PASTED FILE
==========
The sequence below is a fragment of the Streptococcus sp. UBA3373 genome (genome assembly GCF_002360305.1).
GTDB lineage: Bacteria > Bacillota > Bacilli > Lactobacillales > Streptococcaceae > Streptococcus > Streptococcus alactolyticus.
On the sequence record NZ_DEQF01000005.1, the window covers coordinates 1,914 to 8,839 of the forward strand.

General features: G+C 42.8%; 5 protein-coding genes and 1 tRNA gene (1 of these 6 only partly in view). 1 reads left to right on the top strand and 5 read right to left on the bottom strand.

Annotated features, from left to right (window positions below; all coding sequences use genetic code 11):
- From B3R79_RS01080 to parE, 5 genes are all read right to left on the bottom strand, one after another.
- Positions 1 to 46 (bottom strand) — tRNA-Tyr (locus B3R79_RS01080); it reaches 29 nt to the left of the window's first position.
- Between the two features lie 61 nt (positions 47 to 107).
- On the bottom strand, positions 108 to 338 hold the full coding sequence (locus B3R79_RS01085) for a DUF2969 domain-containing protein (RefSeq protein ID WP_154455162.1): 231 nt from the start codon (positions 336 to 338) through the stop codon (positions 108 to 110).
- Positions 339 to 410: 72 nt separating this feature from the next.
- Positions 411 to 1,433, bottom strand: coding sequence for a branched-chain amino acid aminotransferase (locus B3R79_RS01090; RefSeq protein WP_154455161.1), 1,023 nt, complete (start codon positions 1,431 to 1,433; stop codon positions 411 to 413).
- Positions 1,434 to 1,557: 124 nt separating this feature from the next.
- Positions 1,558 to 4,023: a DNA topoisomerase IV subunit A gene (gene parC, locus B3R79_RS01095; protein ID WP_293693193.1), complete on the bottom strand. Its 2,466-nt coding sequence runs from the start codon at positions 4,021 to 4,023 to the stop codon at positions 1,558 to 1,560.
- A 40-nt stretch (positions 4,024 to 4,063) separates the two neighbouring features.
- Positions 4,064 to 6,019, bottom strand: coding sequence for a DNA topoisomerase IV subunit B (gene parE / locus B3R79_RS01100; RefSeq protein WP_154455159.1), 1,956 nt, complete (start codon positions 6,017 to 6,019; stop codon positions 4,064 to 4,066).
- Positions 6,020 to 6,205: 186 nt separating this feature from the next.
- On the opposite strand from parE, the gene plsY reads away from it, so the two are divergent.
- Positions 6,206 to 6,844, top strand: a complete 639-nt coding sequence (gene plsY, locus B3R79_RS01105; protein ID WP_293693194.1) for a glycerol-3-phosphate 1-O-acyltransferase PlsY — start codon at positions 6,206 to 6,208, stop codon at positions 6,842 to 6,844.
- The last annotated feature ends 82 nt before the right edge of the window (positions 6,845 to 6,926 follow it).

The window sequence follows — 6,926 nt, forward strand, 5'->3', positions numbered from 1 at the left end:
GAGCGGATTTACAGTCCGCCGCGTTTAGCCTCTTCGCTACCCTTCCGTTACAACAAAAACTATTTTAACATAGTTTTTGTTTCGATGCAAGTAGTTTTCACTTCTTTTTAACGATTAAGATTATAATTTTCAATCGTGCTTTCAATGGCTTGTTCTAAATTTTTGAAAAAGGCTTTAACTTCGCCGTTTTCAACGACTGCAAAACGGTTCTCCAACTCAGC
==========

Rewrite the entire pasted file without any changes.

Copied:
The sequence below is a fragment of the Streptococcus sp. UBA3373 genome (genome assembly GCF_002360305.1).
GTDB lineage: Bacteria > Bacillota > Bacilli > Lactobacillales > Streptococcaceae > Streptococcus > Streptococcus alactolyticus.
On the sequence record NZ_DEQF01000005.1, the window covers coordinates 1,914 to 8,839 of the forward strand.

General features: G+C 42.8%; 5 protein-coding genes and 1 tRNA gene (1 of these 6 only partly in view). 1 reads left to right on the top strand and 5 read right to left on the bottom strand.

Annotated features, from left to right (window positions below; all coding sequences use genetic code 11):
- From B3R79_RS01080 to parE, 5 genes are all read right to left on the bottom strand, one after another.
- Positions 1 to 46 (bottom strand) — tRNA-Tyr (locus B3R79_RS01080); it reaches 29 nt to the left of the window's first position.
- Between the two features lie 61 nt (positions 47 to 107).
- On the bottom strand, positions 108 to 338 hold the full coding sequence (locus B3R79_RS01085) for a DUF2969 domain-containing protein (RefSeq protein ID WP_154455162.1): 231 nt from the start codon (positions 336 to 338) through the stop codon (positions 108 to 110).
- Positions 339 to 410: 72 nt separating this feature from the next.
- Positions 411 to 1,433, bottom strand: coding sequence for a branched-chain amino acid aminotransferase (locus B3R79_RS01090; RefSeq protein WP_154455161.1), 1,023 nt, complete (start codon positions 1,431 to 1,433; stop codon positions 411 to 413).
- Positions 1,434 to 1,557: 124 nt separating this feature from the next.
- Positions 1,558 to 4,023: a DNA topoisomerase IV subunit A gene (gene parC, locus B3R79_RS01095; protein ID WP_293693193.1), complete on the bottom strand. Its 2,466-nt coding sequence runs from the start codon at positions 4,021 to 4,023 to the stop codon at positions 1,558 to 1,560.
- A 40-nt stretch (positions 4,024 to 4,063) separates the two neighbouring features.
- Positions 4,064 to 6,019, bottom strand: coding sequence for a DNA topoisomerase IV subunit B (gene parE / locus B3R79_RS01100; RefSeq protein WP_154455159.1), 1,956 nt, complete (start codon positions 6,017 to 6,019; stop codon positions 4,064 to 4,066).
- Positions 6,020 to 6,205: 186 nt separating this feature from the next.
- On the opposite strand from parE, the gene plsY reads away from it, so the two are divergent.
- Positions 6,206 to 6,844, top strand: a complete 639-nt coding sequence (gene plsY, locus B3R79_RS01105; protein ID WP_293693194.1) for a glycerol-3-phosphate 1-O-acyltransferase PlsY — start codon at positions 6,206 to 6,208, stop codon at positions 6,842 to 6,844.
- The last annotated feature ends 82 nt before the right edge of the window (positions 6,845 to 6,926 follow it).

The window sequence follows — 6,926 nt, forward strand, 5'->3', positions numbered from 1 at the left end:
GAGCGGATTTACAGTCCGCCGCGTTTAGCCTCTTCGCTACCCTTCCGTTACAACAAAAACTATTTTAACATAGTTTTTGTTTCGATGCAAGTAGTTTTCACTTCTTTTTAACGATTAAGATTATAATTTTCAATCGTGCTTTCAATGGCTTGTTCTAAATTTTTGAAAAAGGCTTTAACTTCGCCGTTTTCAACGACTGCAAAACGGTTCTCCAACTCAGC